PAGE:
I mentioned in a previous blog that I had been accompanying a very beloved family member in the last stage of her life. On May 6th, the moment finally came and she silently slipped into eternity. Since then, we have been mourning her loss, but also celebrating the beautiful love with which she lived her life.
According to her wishes, the last weeks of her life were spent at home. Living close to a dying family member is not easy, but, as painful as it is, I believe that it is a good thing. The suffering forces the family to come together, and just as a physical body exerts all energy to assist an ailing part, the individuals of the family sacrifice time and comfort to be at the side of the sick loved one. Thus, they are brought into the dying process, their love is tested and it is brought to a new level.
Another thing happens when you are close to the dying process of a loved one. Death becomes more of a reality. It is no longer something you hear about or see in movies: it is just down the hall. In my case, I was at her side when she breathed her last. The abruptness and finality of the experience left a deep impression on me: one moment she was there and the next moment she was not. When you are that close to someone’s death, you realize that not much stands between you and the other side. Death is just a few seconds away.
The German philosopher Heidegger described man as a “being-towards-death” (Sein-zum-Tode). Although his philosophy was devoid of Christian hope, this aspect of man is nevertheless true. Whether we realize it or not, our daily existence is conditioned by our upcoming deaths. We live the way we do because we know that our time is limited. We work and seek happiness, and we do so almost frantically, because we only have so much time at our disposal.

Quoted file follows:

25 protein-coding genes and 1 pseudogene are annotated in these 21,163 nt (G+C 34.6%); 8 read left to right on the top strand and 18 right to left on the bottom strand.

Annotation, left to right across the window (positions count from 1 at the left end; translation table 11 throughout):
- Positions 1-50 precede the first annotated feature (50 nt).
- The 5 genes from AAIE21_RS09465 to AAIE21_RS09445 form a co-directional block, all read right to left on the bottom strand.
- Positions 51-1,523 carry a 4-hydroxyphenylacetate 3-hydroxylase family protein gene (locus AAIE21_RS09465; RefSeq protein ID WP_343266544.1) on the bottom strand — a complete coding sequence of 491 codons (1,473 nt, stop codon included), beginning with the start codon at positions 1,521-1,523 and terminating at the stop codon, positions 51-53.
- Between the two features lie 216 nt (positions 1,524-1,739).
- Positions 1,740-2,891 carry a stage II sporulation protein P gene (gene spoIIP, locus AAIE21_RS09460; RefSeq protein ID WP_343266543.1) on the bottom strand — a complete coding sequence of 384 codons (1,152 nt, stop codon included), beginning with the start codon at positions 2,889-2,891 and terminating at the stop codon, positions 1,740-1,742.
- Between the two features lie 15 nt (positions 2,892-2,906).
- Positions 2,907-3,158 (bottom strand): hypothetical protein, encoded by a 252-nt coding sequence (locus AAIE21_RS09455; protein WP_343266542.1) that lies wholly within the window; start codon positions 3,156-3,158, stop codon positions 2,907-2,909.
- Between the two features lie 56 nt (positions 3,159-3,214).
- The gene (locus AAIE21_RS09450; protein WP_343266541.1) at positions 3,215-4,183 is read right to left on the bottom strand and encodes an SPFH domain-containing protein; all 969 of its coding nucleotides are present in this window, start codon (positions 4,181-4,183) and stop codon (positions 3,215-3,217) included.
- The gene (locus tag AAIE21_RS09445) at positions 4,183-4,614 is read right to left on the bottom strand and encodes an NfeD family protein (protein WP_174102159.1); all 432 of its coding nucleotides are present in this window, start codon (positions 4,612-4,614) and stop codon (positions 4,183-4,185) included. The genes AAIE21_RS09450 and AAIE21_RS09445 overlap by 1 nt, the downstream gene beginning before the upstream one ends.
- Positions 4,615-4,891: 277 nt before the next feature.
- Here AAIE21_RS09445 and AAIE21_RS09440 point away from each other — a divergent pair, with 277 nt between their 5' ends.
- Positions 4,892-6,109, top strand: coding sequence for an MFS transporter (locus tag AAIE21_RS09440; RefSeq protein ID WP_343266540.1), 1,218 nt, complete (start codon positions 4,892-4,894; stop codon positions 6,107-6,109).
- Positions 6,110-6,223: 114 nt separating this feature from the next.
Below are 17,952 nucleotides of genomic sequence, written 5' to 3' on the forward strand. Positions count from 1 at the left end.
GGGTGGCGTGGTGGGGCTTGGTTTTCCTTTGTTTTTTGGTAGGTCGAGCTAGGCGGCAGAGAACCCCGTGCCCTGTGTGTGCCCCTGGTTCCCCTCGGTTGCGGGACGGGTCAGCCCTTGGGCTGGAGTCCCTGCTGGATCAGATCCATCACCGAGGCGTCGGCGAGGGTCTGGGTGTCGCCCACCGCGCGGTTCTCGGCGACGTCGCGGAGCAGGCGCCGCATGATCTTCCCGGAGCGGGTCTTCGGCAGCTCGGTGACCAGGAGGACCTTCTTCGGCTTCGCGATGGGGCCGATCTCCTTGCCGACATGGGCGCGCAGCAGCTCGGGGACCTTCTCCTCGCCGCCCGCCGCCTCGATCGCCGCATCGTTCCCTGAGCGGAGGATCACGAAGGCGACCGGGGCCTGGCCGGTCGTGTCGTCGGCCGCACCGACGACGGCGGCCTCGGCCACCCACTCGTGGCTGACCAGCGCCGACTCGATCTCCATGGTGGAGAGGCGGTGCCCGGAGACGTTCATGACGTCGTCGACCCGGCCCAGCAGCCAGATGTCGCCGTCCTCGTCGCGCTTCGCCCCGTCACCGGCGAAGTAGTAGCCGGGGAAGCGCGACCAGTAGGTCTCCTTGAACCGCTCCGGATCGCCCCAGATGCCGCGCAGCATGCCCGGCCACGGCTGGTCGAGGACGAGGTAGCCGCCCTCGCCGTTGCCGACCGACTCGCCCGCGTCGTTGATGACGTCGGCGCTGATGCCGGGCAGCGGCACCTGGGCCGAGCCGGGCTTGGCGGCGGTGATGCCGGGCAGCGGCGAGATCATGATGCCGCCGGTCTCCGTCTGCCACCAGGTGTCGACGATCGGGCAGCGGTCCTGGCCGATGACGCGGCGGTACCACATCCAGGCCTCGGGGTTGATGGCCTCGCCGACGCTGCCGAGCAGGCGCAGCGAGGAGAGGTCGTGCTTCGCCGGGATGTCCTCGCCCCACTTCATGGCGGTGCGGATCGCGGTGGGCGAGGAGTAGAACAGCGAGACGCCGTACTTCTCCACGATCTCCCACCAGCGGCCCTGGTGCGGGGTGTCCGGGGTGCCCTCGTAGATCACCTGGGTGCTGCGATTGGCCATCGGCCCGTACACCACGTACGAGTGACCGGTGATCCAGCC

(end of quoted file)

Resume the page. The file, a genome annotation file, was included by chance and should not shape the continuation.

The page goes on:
I once had a very interesting conversation with a minister’s wife on a train ride from Manhattan to Westchester County. She was telling me about a common question in her husband’s preaching: “What will you do with your dash?” The dash refers to the little line that will appear on your tombstone between the date of your birth and the date of your death. It stands for all of the time that elapsed between your entrance into the world and your departure. It may represent 25 years, 50 or even 100. But it doesn’t matter how much time passed: on your tombstone it is going to be signified by nothing more than a little line.
After our conversation, I got off at my stop in the town of Valhalla and I was struck by something ironic. In Norse mythology, Valhalla is the great banquet hall of the after-life. My short train ride ended in Valhalla, just as my short life will, God willing, end in Heaven. Really, compared to eternity, earthly life is as quick and fleeting as a daily commute.
But the shortness of life need not be a source of dread. Rather, we should view our time on Earth as an exciting prelude to the real thing. It is a journey towards and a preparation for something so great, so beyond our imagination, that a lifetime is needed to get ready for it. To use a mundane example, our life is like the preview of a movie: it is short and quick, but it offers a glimpse of something even better.
As painful and as dark as life can be, there are still rays of beauty that shine through, tugging at our hearts and reminding us that something greater is just around the corner.
Time is ticking between now and the moment you enter the Father’s house. What will you do with your dash?